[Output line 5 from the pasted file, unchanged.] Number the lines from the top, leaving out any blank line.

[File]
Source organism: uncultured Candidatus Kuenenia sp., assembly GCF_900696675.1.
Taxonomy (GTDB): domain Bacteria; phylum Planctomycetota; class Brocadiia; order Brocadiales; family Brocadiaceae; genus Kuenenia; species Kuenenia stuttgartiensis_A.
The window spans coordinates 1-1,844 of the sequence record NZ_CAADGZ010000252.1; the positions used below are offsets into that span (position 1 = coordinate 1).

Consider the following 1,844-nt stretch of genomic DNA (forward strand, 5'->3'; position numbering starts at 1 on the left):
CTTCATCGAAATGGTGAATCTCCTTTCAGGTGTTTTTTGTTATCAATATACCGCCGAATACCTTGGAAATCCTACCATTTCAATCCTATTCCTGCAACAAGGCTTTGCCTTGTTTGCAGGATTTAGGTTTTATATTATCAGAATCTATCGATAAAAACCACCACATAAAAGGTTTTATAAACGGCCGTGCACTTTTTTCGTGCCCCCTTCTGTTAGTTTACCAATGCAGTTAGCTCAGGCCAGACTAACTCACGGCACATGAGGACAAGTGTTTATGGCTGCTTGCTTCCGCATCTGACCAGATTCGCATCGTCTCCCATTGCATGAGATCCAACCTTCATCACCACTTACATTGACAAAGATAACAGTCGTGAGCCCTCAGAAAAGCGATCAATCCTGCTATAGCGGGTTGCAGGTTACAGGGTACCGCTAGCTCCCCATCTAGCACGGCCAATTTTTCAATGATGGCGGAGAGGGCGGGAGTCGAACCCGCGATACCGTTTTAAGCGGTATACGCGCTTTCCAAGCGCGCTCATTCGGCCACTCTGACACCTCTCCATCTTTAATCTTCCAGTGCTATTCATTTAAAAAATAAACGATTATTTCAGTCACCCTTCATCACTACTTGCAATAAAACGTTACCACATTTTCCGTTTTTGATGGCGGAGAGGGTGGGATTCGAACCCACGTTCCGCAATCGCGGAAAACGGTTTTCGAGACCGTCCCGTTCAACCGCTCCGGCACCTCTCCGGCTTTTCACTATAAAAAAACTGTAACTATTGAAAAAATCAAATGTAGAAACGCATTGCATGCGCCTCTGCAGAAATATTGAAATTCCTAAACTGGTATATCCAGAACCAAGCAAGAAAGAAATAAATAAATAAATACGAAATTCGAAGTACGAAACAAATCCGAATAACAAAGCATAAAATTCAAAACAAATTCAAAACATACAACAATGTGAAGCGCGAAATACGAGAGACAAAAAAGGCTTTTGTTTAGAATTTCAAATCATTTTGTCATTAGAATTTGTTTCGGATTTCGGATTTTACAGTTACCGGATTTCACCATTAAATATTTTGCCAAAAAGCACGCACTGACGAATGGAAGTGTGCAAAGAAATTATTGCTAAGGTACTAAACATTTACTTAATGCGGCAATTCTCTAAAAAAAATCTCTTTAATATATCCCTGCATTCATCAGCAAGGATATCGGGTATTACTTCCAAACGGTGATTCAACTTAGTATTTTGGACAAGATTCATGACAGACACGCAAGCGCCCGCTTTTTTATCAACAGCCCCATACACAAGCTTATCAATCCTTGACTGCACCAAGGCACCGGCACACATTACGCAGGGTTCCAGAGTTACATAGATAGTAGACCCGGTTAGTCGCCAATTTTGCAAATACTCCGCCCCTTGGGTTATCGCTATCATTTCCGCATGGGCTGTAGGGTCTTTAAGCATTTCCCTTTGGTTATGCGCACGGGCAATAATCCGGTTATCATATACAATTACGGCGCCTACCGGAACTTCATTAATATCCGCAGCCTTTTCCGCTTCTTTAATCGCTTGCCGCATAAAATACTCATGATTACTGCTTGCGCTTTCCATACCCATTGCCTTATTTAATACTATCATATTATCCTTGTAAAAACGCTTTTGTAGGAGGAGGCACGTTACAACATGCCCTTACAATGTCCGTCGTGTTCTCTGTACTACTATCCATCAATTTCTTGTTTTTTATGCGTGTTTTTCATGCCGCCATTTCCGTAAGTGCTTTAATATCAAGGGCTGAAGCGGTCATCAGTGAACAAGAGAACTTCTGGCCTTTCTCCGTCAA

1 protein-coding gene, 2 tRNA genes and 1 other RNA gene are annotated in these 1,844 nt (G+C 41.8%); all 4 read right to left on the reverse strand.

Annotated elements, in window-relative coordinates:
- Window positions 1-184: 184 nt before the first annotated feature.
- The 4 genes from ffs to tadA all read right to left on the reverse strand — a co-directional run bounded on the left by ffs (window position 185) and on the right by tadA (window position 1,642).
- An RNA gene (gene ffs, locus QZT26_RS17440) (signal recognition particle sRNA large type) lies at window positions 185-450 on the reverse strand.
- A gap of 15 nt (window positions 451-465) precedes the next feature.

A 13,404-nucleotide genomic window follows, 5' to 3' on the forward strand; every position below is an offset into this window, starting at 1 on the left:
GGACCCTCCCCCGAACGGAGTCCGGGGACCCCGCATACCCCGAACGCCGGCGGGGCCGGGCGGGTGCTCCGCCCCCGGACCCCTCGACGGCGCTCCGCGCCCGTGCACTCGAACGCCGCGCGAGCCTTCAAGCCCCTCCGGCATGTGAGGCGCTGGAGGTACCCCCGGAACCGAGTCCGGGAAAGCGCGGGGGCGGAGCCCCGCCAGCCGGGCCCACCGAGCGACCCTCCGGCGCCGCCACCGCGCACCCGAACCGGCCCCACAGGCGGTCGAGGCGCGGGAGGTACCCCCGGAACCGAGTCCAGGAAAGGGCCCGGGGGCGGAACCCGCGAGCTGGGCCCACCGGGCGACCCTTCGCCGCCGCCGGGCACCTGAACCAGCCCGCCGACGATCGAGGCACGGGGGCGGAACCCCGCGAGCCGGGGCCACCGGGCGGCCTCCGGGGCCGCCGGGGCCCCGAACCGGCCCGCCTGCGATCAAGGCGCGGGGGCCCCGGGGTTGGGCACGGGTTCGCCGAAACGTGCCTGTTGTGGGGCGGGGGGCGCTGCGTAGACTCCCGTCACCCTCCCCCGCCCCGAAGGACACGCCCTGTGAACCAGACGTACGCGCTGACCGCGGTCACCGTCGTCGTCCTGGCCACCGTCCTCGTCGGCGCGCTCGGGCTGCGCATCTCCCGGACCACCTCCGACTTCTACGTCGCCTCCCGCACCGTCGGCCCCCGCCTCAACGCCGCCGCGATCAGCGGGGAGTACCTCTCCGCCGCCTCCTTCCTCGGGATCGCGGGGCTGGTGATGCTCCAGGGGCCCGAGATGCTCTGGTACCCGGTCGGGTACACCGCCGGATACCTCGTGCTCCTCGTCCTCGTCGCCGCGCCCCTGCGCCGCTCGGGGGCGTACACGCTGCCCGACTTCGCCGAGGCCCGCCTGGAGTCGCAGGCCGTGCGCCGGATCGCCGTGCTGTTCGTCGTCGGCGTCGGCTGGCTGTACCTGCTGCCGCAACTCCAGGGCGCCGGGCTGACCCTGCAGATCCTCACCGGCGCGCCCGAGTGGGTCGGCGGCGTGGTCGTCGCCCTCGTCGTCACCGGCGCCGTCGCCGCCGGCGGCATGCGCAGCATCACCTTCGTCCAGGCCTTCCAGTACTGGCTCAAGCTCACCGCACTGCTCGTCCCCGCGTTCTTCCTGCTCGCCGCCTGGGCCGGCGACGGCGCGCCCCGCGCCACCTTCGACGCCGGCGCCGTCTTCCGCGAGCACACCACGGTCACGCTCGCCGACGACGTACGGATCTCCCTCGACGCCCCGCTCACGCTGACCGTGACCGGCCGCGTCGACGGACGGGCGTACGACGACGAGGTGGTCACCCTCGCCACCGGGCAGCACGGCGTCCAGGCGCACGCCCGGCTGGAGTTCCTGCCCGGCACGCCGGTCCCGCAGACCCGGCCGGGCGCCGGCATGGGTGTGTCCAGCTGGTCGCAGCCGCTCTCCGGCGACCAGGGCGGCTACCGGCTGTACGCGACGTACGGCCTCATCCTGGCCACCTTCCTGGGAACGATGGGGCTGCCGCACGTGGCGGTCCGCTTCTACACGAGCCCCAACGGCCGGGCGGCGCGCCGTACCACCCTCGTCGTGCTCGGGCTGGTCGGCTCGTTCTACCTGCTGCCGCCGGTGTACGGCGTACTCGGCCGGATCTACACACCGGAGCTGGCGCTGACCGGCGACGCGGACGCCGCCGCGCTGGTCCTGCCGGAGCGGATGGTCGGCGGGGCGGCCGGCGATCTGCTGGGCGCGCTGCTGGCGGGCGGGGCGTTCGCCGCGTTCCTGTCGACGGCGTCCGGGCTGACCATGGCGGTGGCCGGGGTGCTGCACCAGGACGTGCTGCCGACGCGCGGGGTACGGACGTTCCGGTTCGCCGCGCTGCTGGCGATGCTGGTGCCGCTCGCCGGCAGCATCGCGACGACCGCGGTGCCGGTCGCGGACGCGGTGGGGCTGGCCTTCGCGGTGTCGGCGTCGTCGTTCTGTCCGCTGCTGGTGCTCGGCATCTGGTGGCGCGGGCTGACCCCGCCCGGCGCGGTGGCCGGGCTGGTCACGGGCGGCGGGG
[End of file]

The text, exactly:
CTTCATCGAAATGGTGAATCTCCTTTCAGGTGTTTTTTGTTATCAATATACCGCCGAATACCTTGGAAATCCTACCATTTCAATCCTATTCCTGCAACAAGGCTTTGCCTTGTTTGCAGGATTTAGGTTTTATATTATCAGAATCTATCGATAAAAACCACCACATAAAAGGTTTTATAAACGGCCGTGCACTTTTTTCGTGCCCCCTTCTGTTAGTTTACCAATGCAGTTAGCTCAGGCCAGACTAACTCACGGCACATGAGGACAAGTGTTTATGGCTGCTTGCTTCCGCATCTGACCAGATTCGCATCGTCTCCCATTGCATGAGATCCAACCTTCATCACCACTTACATTGACAAAGATAACAGTCGTGAGCCCTCAGAAAAGCGATCAATCCTGCTATAGCGGGTTGCAGGTTACAGGGTACCGCTAGCTCCCCATCTAGCACGGCCAATTTTTCAATGATGGCGGAGAGGGCGGGAGTCGAACCCGCGATACCGTTTTAAGCGGTATACGCGCTTTCCAAGCGCGCTCATTCGGCCACTCTGACACCTCTCCATCTTTAATCTTCCAGTGCTATTCATTTAAAAAATAAACGATTATTTCAGTCACCCTTCATCACTACTTGCAATAAAACGTTACCACATTTTCCGTTTTTGATGGCGGAGAGGGTGGGATTCGAACCCACGTTCCGCAATCGCGGAAAACGGTTTTCGAGACCGTCCCGTTCAACCGCTCCGGCACCTCTCCGGCTTTTCACTATAAAAAAACTGTAACTATTGAAAAAATCAAATGTAGAAACGCATTGCATGCGCCTCTGCAGAAATATTGAAATTCCTAAACTGGTATATCCAGAACCAAGCAAGAAAGAAATAAATAAATAAATACGAAATTCGAAGTACGAAACAAATCCGAATAACAAAGCATAAAATTCAAAACAAATTCAAAACATACAACAATGTGAAGCGCGAAATACGAGAGACAAAAAAGGCTTTTGTTTAGAATTTCAAATCATTTTGTCATTAGAATTTGTTTCGGATTTCGGATTTTACAGTTACCGGATTTCACCATTAAATATTTTGCCAAAAAGCACGCACTGACGAATGGAAGTGTGCAAAGAAATTATTGCTAAGGTACTAAACATTTACTTAATGCGGCAATTCTCTAAAAAAAATCTCTTTAATATATCCCTGCATTCATCAGCAAGGATATCGGGTATTACTTCCAAACGGTGATTCAACTTAGTATTTTGGACAAGATTCATGACAGACACGCAAGCGCCCGCTTTTTTATCAACAGCCCCATACACAAGCTTATCAATCCTTGACTGCACCAAGGCACCGGCACACATTACGCAGGGTTCCAGAGTTACATAGATAGTAGACCCGGTTAGTCGCCAATTTTGCAAATACTCCGCCCCTTGGGTTATCGCTATCATTTCCGCATGGGCTGTAGGGTCTTTAAGCATTTCCCTTTGGTTATGCGCACGGGCAATAATCCGGTTATCATATACAATTACGGCGCCTACCGGAACTTCATTAATATCCGCAGCCTTTTCCGCTTCTTTAATCGCTTGCCGCATAAAATACTCATGATTACTGCTTGCGCTTTCCATACCCATTGCCTTATTTAATACTATCATATTATCCTTGTAAAAACGCTTTTGTAGGAGGAGGCACGTTACAACATGCCCTTACAATGTCCGTCGTGTTCTCTGTACTACTATCCATCAATTTCTTGTTTTTTATGCGTGTTTTTCATGCCGCCATTTCCGTAAGTGCTTTAATATCAAGGGCTGAAGCGGTCATCAGTGAACAAGAGAACTTCTGGCCTTTCTCCGTCAA